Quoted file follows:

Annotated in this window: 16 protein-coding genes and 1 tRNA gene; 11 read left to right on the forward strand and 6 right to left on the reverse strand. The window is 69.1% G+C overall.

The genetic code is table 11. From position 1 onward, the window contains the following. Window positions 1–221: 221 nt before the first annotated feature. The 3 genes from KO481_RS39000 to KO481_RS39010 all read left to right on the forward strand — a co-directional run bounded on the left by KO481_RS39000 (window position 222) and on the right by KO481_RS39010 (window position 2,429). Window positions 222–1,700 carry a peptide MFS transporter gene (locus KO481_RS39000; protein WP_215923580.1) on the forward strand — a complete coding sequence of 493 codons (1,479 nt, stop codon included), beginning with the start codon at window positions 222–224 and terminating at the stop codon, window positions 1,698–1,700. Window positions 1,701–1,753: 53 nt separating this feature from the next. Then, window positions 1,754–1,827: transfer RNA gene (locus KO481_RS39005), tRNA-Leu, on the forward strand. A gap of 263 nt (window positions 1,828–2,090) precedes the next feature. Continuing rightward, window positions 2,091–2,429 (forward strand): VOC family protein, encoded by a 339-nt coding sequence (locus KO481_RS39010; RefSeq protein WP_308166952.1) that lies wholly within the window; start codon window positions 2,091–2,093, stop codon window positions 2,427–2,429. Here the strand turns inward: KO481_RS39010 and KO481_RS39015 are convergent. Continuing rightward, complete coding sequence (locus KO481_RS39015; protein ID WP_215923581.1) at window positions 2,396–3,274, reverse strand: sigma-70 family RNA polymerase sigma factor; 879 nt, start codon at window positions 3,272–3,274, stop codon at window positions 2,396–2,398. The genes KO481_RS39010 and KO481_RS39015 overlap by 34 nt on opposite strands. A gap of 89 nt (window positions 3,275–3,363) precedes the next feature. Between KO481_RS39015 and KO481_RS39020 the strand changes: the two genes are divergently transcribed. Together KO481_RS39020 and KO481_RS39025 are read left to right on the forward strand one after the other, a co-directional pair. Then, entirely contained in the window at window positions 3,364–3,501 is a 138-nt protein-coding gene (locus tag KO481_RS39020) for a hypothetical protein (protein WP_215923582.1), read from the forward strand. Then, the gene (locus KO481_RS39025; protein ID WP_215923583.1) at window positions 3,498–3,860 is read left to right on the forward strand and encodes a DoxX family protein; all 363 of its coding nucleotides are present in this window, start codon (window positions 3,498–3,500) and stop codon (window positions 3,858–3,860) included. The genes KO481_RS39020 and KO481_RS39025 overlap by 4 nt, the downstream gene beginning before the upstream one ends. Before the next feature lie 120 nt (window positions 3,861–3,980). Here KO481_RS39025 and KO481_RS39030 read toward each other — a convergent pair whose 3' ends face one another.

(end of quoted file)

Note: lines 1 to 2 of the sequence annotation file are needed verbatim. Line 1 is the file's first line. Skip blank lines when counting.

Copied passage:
Annotated in this window: 16 protein-coding genes and 1 tRNA gene; 11 read left to right on the forward strand and 6 right to left on the reverse strand. The window is 69.1% G+C overall.

The genetic code is table 11. From position 1 onward, the window contains the following. Window positions 1–221: 221 nt before the first annotated feature. The 3 genes from KO481_RS39000 to KO481_RS39010 all read left to right on the forward strand — a co-directional run bounded on the left by KO481_RS39000 (window position 222) and on the right by KO481_RS39010 (window position 2,429). Window positions 222–1,700 carry a peptide MFS transporter gene (locus KO481_RS39000; protein WP_215923580.1) on the forward strand — a complete coding sequence of 493 codons (1,479 nt, stop codon included), beginning with the start codon at window positions 222–224 and terminating at the stop codon, window positions 1,698–1,700. Window positions 1,701–1,753: 53 nt separating this feature from the next. Then, window positions 1,754–1,827: transfer RNA gene (locus KO481_RS39005), tRNA-Leu, on the forward strand. A gap of 263 nt (window positions 1,828–2,090) precedes the next feature. Continuing rightward, window positions 2,091–2,429 (forward strand): VOC family protein, encoded by a 339-nt coding sequence (locus KO481_RS39010; RefSeq protein WP_308166952.1) that lies wholly within the window; start codon window positions 2,091–2,093, stop codon window positions 2,427–2,429. Here the strand turns inward: KO481_RS39010 and KO481_RS39015 are convergent. Continuing rightward, complete coding sequence (locus KO481_RS39015; protein ID WP_215923581.1) at window positions 2,396–3,274, reverse strand: sigma-70 family RNA polymerase sigma factor; 879 nt, start codon at window positions 3,272–3,274, stop codon at window positions 2,396–2,398. The genes KO481_RS39010 and KO481_RS39015 overlap by 34 nt on opposite strands. A gap of 89 nt (window positions 3,275–3,363) precedes the next feature. Between KO481_RS39015 and KO481_RS39020 the strand changes: the two genes are divergently transcribed. Together KO481_RS39020 and KO481_RS39025 are read left to right on the forward strand one after the other, a co-directional pair. Then, entirely contained in the window at window positions 3,364–3,501 is a 138-nt protein-coding gene (locus tag KO481_RS39020) for a hypothetical protein (protein WP_215923582.1), read from the forward strand. Then, the gene (locus KO481_RS39025; protein ID WP_215923583.1) at window positions 3,498–3,860 is read left to right on the forward strand and encodes a DoxX family protein; all 363 of its coding nucleotides are present in this window, start codon (window positions 3,498–3,500) and stop codon (window positions 3,858–3,860) included. The genes KO481_RS39020 and KO481_RS39025 overlap by 4 nt, the downstream gene beginning before the upstream one ends. Before the next feature lie 120 nt (window positions 3,861–3,980). Here KO481_RS39025 and KO481_RS39030 read toward each other — a convergent pair whose 3' ends face one another.